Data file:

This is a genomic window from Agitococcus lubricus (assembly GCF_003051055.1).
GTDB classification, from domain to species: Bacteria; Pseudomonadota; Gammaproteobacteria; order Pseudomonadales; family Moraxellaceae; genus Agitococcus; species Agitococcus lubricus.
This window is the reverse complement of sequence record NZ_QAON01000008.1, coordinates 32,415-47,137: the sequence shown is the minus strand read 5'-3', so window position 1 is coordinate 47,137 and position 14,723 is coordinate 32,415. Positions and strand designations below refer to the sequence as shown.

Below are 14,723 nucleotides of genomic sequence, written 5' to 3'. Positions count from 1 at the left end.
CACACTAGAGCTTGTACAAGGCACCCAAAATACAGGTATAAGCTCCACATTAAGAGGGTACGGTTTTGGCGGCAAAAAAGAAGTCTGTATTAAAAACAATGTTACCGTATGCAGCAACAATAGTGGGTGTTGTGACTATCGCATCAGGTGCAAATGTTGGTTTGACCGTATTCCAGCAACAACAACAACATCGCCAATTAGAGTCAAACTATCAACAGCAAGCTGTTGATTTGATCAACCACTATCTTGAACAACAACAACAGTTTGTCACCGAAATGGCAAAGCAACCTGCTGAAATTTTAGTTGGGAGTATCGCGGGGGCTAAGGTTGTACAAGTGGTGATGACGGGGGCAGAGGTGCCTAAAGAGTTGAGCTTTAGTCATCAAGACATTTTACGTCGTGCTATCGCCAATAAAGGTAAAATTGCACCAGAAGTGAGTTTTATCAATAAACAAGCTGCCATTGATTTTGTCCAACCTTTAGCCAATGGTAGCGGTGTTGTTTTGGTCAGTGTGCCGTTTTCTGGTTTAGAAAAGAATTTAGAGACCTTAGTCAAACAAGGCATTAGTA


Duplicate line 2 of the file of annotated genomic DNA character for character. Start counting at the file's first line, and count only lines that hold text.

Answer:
GTDB classification, from domain to species: Bacteria; Pseudomonadota; Gammaproteobacteria; order Pseudomonadales; family Moraxellaceae; genus Agitococcus; species Agitococcus lubricus.